BRAIN DEATH – YOUR QUESTIONS ANSWERED

What is brain death?

Brain death, technically referred to as brain-stem death, occurs when the whole brain dies. It is the irreversible end of all brain activity. Brain-death usually results from a severe brain injury which causes all the brain activity to stop. This can happen after a major road accident, head injury, or a bleed in the brain due to a stroke. The human brain consists of two parts: – The Cortex – The large part stored in the skull that is used to depict the brain visually. – The Brain Stem – The part of the brain that connects the spinal cord to the cortex. When a person incurs a serious head injury, the cortex starts to swell up; however, it cannot expand much further because it is contained in the skull, which is made of hard bone.

As a result, the pressure in the brain can grow greater than the pressure of the heart. The heart is then unable to pump blood to the brain. This lack of blood flow to the brain causes the whole brain to die, due to lack of oxygen. The brain cells not only die, but also liquefy, which makes brain death irreversible.

Brain death is crucial to the process of organ retrieval and transplantation. That’s why it’s important to understand what exactly it is. It is a legal form of death. It’s just that no one has bothered to tell us about it, or explain what it is.

Watch this short video to completely understand what brain death is before you move ahead.

Watch this video in Hindi with Sub titles ?

HOW DO WE KNOW IF A PERSON IS SUFFERING FROM BRAIN DEATH ?

A person who is brain dead is not suffering from brain death; he or she is dead. A brain dead person can never wake up. There are a number of ways to determine whether a person is brain dead. If there is no blood flow to the brain, then brain cells have died due to lack of oxygen, and the brain is dead. Brain death can also be confirmed if the person – Is not conscious – Cannot breathe – Cannot swallow – Cannot cough, and – his or her pupils do not respond to light.

HOW IS BRAIN DEATH DIFFERENT FROM A COMA ?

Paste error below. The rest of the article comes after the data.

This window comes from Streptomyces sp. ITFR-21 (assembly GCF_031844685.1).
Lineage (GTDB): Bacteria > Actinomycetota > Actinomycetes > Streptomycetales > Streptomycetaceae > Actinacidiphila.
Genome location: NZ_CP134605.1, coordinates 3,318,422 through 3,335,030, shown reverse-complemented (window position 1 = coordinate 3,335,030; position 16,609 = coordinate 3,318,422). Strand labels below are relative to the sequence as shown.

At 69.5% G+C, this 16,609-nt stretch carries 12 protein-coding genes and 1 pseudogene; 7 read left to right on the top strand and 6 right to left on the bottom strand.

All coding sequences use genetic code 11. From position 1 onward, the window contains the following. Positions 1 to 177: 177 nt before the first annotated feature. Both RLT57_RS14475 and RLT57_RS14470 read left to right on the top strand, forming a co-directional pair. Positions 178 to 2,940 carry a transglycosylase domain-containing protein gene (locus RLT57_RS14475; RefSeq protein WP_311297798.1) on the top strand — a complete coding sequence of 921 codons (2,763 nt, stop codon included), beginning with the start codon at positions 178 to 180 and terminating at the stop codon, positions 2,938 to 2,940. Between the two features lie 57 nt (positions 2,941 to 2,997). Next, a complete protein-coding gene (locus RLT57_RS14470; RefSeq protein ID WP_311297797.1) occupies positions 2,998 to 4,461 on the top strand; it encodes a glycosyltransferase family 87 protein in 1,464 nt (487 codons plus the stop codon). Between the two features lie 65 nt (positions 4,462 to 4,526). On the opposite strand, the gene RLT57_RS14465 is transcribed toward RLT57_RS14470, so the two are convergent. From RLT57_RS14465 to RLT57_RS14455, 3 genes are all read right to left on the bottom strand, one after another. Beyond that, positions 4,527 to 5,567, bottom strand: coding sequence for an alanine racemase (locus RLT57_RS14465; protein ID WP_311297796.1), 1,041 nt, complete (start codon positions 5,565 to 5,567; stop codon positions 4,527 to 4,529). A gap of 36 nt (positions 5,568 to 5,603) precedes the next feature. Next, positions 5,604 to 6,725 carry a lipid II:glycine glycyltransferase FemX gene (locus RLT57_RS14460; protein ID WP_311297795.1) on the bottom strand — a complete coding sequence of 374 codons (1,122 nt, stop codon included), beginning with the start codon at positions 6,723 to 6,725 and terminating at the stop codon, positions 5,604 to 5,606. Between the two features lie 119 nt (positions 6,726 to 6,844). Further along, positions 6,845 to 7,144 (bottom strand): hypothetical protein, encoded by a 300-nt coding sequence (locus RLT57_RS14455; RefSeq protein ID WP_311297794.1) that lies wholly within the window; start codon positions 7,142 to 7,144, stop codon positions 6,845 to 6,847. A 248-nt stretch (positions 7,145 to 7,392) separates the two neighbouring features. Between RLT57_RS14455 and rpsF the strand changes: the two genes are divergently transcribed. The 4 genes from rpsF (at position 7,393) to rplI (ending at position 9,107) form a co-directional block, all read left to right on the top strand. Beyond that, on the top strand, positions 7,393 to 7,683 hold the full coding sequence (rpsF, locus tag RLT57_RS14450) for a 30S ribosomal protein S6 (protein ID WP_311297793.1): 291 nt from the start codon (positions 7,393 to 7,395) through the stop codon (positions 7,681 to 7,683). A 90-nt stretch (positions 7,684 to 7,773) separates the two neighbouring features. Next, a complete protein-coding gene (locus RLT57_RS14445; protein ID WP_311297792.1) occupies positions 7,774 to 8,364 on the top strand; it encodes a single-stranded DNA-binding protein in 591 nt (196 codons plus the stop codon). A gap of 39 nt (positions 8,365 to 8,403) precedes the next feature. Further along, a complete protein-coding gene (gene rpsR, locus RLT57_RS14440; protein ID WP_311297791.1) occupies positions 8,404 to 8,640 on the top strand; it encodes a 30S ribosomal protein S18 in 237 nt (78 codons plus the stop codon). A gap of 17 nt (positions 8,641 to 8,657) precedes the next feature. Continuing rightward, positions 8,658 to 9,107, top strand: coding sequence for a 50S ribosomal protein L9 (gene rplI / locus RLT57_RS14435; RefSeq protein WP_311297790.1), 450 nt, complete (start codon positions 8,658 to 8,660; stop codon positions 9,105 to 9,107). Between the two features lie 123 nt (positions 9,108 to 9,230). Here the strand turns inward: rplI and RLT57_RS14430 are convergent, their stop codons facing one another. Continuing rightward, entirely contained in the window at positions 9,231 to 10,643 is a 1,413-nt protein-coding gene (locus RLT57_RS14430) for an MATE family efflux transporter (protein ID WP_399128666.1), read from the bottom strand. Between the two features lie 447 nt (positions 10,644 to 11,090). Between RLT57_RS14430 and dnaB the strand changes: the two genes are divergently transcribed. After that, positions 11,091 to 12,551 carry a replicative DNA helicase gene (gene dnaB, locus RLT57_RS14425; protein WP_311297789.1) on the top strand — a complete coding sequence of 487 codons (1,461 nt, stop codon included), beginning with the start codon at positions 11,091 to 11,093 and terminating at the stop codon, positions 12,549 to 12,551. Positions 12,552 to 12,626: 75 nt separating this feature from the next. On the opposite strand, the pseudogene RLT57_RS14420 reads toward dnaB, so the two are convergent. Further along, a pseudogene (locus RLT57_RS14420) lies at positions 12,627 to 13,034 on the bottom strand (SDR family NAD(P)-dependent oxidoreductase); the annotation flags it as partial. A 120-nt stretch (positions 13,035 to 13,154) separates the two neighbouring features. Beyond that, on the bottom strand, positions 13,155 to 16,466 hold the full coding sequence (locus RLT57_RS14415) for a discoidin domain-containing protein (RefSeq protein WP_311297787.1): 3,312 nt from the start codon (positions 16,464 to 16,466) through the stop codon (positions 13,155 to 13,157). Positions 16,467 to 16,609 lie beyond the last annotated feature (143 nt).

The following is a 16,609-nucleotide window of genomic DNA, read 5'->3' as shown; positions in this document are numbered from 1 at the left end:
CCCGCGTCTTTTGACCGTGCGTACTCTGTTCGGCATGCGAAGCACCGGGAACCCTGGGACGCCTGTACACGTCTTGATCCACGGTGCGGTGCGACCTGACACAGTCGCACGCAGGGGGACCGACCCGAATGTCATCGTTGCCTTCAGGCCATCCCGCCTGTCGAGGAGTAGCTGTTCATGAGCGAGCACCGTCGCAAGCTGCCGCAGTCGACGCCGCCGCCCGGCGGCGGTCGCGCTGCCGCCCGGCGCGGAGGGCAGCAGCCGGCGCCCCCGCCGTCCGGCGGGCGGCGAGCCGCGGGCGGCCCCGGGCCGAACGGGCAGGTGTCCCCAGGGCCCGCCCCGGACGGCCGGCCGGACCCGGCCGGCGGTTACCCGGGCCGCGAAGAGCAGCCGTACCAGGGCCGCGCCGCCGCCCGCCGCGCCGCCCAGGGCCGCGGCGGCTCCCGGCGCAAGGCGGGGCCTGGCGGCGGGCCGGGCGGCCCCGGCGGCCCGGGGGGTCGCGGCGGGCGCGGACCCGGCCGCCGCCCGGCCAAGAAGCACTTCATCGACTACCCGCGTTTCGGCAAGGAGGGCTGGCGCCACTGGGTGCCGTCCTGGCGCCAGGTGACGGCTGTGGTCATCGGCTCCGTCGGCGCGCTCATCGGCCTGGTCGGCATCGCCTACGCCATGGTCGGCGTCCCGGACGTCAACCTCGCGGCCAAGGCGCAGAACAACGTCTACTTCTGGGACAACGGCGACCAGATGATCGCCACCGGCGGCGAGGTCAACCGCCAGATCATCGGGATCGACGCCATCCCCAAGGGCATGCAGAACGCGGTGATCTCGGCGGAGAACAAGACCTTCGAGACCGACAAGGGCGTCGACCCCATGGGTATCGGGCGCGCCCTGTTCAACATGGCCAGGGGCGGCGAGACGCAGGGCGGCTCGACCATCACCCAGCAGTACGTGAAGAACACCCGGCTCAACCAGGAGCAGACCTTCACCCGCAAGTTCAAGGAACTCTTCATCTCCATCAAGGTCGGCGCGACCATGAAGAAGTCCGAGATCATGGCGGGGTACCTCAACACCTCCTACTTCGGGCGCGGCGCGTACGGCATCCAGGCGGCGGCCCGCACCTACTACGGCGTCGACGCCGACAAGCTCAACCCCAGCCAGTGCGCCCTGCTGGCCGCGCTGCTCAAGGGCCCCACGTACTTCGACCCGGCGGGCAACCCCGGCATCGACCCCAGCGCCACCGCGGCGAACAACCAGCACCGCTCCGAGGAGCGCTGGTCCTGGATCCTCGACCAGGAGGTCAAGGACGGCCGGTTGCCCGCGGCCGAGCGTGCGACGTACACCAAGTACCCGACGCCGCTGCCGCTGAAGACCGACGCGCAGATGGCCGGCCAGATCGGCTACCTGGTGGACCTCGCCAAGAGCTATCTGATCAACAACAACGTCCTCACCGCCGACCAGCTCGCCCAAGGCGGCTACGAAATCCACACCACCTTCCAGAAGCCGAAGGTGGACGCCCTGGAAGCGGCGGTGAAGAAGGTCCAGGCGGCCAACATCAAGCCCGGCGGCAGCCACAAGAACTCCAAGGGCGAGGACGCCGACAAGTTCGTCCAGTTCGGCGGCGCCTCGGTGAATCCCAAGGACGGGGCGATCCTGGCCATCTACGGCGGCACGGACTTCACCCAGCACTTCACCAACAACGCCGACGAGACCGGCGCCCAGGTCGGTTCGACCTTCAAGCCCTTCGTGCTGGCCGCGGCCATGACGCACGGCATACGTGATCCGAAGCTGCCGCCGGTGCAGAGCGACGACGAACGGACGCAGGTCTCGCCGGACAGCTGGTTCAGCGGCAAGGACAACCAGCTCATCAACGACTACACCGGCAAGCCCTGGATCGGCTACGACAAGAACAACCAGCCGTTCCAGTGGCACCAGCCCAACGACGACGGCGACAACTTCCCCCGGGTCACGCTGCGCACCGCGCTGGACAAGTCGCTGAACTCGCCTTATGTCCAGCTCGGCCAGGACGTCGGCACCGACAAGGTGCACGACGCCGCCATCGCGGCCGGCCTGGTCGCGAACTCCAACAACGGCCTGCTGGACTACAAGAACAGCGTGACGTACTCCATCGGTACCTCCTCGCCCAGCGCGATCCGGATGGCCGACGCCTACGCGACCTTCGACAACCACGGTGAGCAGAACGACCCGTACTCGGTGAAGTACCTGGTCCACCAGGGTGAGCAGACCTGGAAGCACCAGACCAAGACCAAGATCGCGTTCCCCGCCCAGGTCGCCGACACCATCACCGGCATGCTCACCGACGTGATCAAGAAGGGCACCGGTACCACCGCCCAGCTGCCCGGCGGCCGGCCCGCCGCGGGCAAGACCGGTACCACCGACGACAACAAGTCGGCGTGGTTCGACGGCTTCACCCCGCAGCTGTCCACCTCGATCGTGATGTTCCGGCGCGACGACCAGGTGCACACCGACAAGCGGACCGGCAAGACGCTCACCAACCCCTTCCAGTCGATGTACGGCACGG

>Brain death differs from a coma because it is an irreversible process; it is a form of death. A person who is in a coma is unconscious and does not respond to stimuli, but his or her brain is still partially active. A person who is brain dead has a brain with zero brain activity, and stops breathing. As a result, his or her heart and other vital organs die because they are deprived of oxygen.

HOW IS BRAIN DEATH RELATED TO ORGAN DONATION?

If the body of a brain dead person is kept on a ventilator, the heart may continue to beat for 2-3 days, and keep vital organs such as the liver and kidney alive for this time period. These organs can be surgically removed for donation. The family or next of kin will be asked if they want to donate his/her organs. This is called a deceased donation, which means that the family has agreed to donate his/her organs. The family has the option of donating all or some of the organs. After the organs have been harvested (removed from the body for transplantation into someone else), the body of the patient is handed over to the family.

WHY IS BRAIN DEATH SELDOM DECLARED OR CALLED A BRAIN DEATH?

The process of declaring a person brain dead, so that his or her organs can be donated, in India is cumbersome. According to the Transplantation of Human Organs (THO) Act 1994, the person’s death has to be certified by a board of 4 medical experts before the person’s organs can be surgically removed. This board comprises: 1. The government-certified doctor who is in charge of the hospital. 2. An independent specialist nominated by the doctor who is in charge of the hospital. 3. A neurosurgeon nominated by the doctor who is in charge of the hospital. 4. The doctor who was treating the deceased. Arranging the logistics for this board to meet is obviously time consuming. Keeping in mind that the person’s organs may only be kept alive for a limited period of time, the initiative is often never undertaken by doctors. Unfortunately there is no organ donation network in most states in India which connects hospitals, or a centralized registry of recipients, which makes the task even more cumbersome for doctors

Related Links:
Diagnosing and maintenance of Brain Death – All you need to know